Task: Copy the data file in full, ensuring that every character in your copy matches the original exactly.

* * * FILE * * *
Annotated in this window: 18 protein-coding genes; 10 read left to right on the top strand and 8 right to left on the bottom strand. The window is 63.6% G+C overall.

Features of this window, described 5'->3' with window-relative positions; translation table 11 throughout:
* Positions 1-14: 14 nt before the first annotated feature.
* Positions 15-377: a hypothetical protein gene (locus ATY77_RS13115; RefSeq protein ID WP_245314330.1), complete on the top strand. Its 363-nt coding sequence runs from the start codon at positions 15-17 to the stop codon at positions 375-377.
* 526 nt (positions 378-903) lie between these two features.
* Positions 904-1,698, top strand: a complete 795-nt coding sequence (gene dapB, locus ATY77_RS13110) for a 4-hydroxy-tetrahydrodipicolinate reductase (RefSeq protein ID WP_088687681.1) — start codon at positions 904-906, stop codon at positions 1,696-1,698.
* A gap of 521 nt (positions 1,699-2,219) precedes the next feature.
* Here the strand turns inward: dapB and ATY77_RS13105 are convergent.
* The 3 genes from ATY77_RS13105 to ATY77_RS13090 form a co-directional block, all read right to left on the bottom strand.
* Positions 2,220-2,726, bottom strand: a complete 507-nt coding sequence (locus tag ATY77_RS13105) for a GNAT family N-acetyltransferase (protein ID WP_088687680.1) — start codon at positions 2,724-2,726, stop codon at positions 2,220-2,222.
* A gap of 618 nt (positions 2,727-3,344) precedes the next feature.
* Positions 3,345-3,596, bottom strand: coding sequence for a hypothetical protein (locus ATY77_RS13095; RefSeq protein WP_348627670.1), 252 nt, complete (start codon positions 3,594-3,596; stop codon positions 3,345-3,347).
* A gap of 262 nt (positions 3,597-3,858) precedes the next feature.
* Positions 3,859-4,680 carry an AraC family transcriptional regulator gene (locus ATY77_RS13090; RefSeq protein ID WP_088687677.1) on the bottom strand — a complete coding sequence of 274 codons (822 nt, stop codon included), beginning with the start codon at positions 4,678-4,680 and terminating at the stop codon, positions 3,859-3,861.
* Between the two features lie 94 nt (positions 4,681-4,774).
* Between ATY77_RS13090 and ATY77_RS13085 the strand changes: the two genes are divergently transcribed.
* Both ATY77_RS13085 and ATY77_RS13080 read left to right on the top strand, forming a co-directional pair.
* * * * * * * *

Annotated in this window: 18 protein-coding genes; 10 read left to right on the top strand and 8 right to left on the bottom strand. The window is 63.6% G+C overall.

Features of this window, described 5'->3' with window-relative positions; translation table 11 throughout:
* Positions 1-14: 14 nt before the first annotated feature.
* Positions 15-377: a hypothetical protein gene (locus ATY77_RS13115; RefSeq protein ID WP_245314330.1), complete on the top strand. Its 363-nt coding sequence runs from the start codon at positions 15-17 to the stop codon at positions 375-377.
* 526 nt (positions 378-903) lie between these two features.
* Positions 904-1,698, top strand: a complete 795-nt coding sequence (gene dapB, locus ATY77_RS13110) for a 4-hydroxy-tetrahydrodipicolinate reductase (RefSeq protein ID WP_088687681.1) — start codon at positions 904-906, stop codon at positions 1,696-1,698.
* A gap of 521 nt (positions 1,699-2,219) precedes the next feature.
* Here the strand turns inward: dapB and ATY77_RS13105 are convergent.
* The 3 genes from ATY77_RS13105 to ATY77_RS13090 form a co-directional block, all read right to left on the bottom strand.
* Positions 2,220-2,726, bottom strand: a complete 507-nt coding sequence (locus tag ATY77_RS13105) for a GNAT family N-acetyltransferase (protein ID WP_088687680.1) — start codon at positions 2,724-2,726, stop codon at positions 2,220-2,222.
* A gap of 618 nt (positions 2,727-3,344) precedes the next feature.
* Positions 3,345-3,596, bottom strand: coding sequence for a hypothetical protein (locus ATY77_RS13095; RefSeq protein WP_348627670.1), 252 nt, complete (start codon positions 3,594-3,596; stop codon positions 3,345-3,347).
* A gap of 262 nt (positions 3,597-3,858) precedes the next feature.
* Positions 3,859-4,680 carry an AraC family transcriptional regulator gene (locus ATY77_RS13090; RefSeq protein ID WP_088687677.1) on the bottom strand — a complete coding sequence of 274 codons (822 nt, stop codon included), beginning with the start codon at positions 4,678-4,680 and terminating at the stop codon, positions 3,859-3,861.
* Between the two features lie 94 nt (positions 4,681-4,774).
* Between ATY77_RS13090 and ATY77_RS13085 the strand changes: the two genes are divergently transcribed.
* Both ATY77_RS13085 and ATY77_RS13080 read left to right on the top strand, forming a co-directional pair.